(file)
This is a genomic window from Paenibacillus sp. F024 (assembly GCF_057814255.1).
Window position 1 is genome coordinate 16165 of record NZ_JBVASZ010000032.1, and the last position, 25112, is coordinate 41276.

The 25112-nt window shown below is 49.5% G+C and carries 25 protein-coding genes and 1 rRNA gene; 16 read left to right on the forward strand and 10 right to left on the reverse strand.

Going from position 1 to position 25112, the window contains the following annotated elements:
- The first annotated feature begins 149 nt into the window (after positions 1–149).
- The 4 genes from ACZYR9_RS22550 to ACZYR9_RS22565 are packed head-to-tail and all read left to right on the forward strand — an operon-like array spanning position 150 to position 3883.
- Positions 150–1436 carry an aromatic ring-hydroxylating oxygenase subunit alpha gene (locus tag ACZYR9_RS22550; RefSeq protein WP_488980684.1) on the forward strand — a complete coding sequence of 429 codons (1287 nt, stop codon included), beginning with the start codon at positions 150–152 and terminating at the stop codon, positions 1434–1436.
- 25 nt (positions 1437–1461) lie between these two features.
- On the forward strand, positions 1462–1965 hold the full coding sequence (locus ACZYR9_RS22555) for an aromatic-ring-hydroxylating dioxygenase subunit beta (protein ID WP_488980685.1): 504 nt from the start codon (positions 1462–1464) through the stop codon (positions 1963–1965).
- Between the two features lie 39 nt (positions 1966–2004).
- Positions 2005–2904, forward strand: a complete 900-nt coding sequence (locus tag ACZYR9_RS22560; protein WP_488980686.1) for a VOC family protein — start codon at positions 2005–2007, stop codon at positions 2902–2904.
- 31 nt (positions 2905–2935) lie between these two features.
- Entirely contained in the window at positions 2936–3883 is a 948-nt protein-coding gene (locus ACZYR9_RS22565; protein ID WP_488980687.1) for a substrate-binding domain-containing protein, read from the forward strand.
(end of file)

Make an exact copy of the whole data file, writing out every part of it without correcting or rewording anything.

This is a genomic window from Paenibacillus sp. F024 (assembly GCF_057814255.1).
Window position 1 is genome coordinate 16165 of record NZ_JBVASZ010000032.1, and the last position, 25112, is coordinate 41276.

The 25112-nt window shown below is 49.5% G+C and carries 25 protein-coding genes and 1 rRNA gene; 16 read left to right on the forward strand and 10 right to left on the reverse strand.

Going from position 1 to position 25112, the window contains the following annotated elements:
- The first annotated feature begins 149 nt into the window (after positions 1–149).
- The 4 genes from ACZYR9_RS22550 to ACZYR9_RS22565 are packed head-to-tail and all read left to right on the forward strand — an operon-like array spanning position 150 to position 3883.
- Positions 150–1436 carry an aromatic ring-hydroxylating oxygenase subunit alpha gene (locus tag ACZYR9_RS22550; RefSeq protein WP_488980684.1) on the forward strand — a complete coding sequence of 429 codons (1287 nt, stop codon included), beginning with the start codon at positions 150–152 and terminating at the stop codon, positions 1434–1436.
- 25 nt (positions 1437–1461) lie between these two features.
- On the forward strand, positions 1462–1965 hold the full coding sequence (locus ACZYR9_RS22555) for an aromatic-ring-hydroxylating dioxygenase subunit beta (protein ID WP_488980685.1): 504 nt from the start codon (positions 1462–1464) through the stop codon (positions 1963–1965).
- Between the two features lie 39 nt (positions 1966–2004).
- Positions 2005–2904, forward strand: a complete 900-nt coding sequence (locus tag ACZYR9_RS22560; protein WP_488980686.1) for a VOC family protein — start codon at positions 2005–2007, stop codon at positions 2902–2904.
- 31 nt (positions 2905–2935) lie between these two features.
- Entirely contained in the window at positions 2936–3883 is a 948-nt protein-coding gene (locus ACZYR9_RS22565; protein ID WP_488980687.1) for a substrate-binding domain-containing protein, read from the forward strand.